The euro opened New York trading at 1.3674 (8:00 am) after moving in a 1.3666-1.3686 range in the Asian and Europe. The euro was offered in early New York slipping between 1.3662 and 1.3669 in the first hour until minor stops below 1.3660 were triggered driving to 1.3651.
Demand at 1.3650 quickly brought the market back to 1.3660 by 10:00 are when the release of slightly weaker than expected U.S. existing home sales for September (5.29 million annualized vs. 5.30 million, August's revision to 5.39 million from 5.49 million) snapped the market to 1.3669. It fell back to 1.3660 then stretched to 1.3675 just before the London close.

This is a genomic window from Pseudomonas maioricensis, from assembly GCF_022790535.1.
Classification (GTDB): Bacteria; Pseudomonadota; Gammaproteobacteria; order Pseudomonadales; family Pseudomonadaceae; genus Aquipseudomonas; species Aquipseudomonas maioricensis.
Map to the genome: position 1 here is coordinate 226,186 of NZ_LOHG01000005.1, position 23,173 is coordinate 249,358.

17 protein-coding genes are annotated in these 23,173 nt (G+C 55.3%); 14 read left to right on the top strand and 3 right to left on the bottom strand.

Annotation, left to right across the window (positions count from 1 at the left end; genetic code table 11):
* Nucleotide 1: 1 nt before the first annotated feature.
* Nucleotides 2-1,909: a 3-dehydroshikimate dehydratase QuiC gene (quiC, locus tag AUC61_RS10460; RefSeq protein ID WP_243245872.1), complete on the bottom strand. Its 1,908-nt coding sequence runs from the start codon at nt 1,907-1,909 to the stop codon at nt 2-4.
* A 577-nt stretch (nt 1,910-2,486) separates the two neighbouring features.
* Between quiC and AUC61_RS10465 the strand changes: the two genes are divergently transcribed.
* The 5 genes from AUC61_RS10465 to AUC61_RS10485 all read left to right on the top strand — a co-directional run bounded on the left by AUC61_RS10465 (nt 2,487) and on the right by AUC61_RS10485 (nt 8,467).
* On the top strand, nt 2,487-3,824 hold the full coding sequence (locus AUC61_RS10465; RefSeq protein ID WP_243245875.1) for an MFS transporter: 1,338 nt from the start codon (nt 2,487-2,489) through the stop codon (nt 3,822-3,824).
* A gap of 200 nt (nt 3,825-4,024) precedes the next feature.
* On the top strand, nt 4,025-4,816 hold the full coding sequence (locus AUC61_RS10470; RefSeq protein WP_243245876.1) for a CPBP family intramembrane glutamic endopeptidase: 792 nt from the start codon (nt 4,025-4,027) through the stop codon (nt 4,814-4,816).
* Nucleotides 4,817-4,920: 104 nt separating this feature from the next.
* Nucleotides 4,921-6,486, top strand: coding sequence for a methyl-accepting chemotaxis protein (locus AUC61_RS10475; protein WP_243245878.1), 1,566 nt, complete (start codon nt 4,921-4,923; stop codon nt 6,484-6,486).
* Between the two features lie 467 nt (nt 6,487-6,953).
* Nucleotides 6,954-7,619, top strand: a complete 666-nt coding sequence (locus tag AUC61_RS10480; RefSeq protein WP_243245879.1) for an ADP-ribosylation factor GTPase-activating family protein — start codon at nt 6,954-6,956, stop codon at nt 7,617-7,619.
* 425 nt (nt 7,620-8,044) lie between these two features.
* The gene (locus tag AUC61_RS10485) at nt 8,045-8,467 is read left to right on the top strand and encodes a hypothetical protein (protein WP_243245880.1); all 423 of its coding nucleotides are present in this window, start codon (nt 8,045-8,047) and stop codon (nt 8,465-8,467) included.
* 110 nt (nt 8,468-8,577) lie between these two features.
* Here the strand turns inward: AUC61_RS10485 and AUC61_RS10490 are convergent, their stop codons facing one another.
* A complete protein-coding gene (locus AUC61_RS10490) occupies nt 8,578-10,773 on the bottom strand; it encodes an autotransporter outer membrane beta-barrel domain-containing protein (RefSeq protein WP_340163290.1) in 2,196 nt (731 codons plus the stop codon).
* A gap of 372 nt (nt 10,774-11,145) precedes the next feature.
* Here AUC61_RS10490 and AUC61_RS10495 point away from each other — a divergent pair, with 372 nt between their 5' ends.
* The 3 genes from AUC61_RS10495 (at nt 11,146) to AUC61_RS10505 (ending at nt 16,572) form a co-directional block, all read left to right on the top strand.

Klaus Knot, the head of the Dutch Central Bank and a member of the ECB governing council commented that "I don't see a convincing reason at the moment to contemplate an LTRO, and it is not on the table." That gave the euro a short lived flurry to 1.3678, followed by a drift back to 1.3670. Interest in the crosses in the afternoon helped market the euro back to 1.3691, but there was no challenge of 1.3700 or the sell orders layered beneath the February 1st high at 1.3711 and the euro subsided back to 1.3676 and ranged between 1.3675 and 1.3680 for the balance of the session, closing at 1.3681.
With the delayed September Employment Situation Report, including non-farm payrolls to be released tomorrow morning at 8:30 traders were not going to force the reported stops lying above 1.3711. If payrolls are appreciably weaker than the 180,000 forecast those stops are not likely to last very long.
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